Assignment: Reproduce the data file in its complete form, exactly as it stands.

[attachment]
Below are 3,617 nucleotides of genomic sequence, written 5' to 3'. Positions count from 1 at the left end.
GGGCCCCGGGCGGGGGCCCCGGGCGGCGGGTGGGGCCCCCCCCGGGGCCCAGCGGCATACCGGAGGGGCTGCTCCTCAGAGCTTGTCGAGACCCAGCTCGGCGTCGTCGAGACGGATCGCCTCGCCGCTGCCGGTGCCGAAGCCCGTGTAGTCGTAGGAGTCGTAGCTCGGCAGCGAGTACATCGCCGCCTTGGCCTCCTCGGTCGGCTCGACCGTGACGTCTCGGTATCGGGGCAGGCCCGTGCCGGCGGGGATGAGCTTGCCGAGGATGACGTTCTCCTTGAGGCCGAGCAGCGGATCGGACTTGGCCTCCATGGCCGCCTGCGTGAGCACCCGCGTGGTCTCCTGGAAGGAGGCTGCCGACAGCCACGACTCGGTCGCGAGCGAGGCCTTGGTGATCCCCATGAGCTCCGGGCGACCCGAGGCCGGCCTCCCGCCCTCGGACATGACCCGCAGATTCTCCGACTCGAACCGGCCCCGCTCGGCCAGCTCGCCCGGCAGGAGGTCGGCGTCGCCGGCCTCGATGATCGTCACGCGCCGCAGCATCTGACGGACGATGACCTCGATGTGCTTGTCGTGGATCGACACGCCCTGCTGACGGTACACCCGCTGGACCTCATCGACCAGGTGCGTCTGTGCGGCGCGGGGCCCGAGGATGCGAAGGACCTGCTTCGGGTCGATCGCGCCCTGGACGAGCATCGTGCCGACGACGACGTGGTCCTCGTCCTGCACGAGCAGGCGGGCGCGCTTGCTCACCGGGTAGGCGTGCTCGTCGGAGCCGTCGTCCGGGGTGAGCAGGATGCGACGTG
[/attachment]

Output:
Below are 3,617 nucleotides of genomic sequence, written 5' to 3'. Positions count from 1 at the left end.
GGGCCCCGGGCGGGGGCCCCGGGCGGCGGGTGGGGCCCCCCCCGGGGCCCAGCGGCATACCGGAGGGGCTGCTCCTCAGAGCTTGTCGAGACCCAGCTCGGCGTCGTCGAGACGGATCGCCTCGCCGCTGCCGGTGCCGAAGCCCGTGTAGTCGTAGGAGTCGTAGCTCGGCAGCGAGTACATCGCCGCCTTGGCCTCCTCGGTCGGCTCGACCGTGACGTCTCGGTATCGGGGCAGGCCCGTGCCGGCGGGGATGAGCTTGCCGAGGATGACGTTCTCCTTGAGGCCGAGCAGCGGATCGGACTTGGCCTCCATGGCCGCCTGCGTGAGCACCCGCGTGGTCTCCTGGAAGGAGGCTGCCGACAGCCACGACTCGGTCGCGAGCGAGGCCTTGGTGATCCCCATGAGCTCCGGGCGACCCGAGGCCGGCCTCCCGCCCTCGGACATGACCCGCAGATTCTCCGACTCGAACCGGCCCCGCTCGGCCAGCTCGCCCGGCAGGAGGTCGGCGTCGCCGGCCTCGATGATCGTCACGCGCCGCAGCATCTGACGGACGATGACCTCGATGTGCTTGTCGTGGATCGACACGCCCTGCTGACGGTACACCCGCTGGACCTCATCGACCAGGTGCGTCTGTGCGGCGCGGGGCCCGAGGATGCGAAGGACCTGCTTCGGGTCGATCGCGCCCTGGACGAGCATCGTGCCGACGACGACGTGGTCCTCGTCCTGCACGAGCAGGCGGGCGCGCTTGCTCACCGGGTAGGCGTGCTCGTCGGAGCCGTCGTCCGGGGTGAGCAGGATGCGACGTG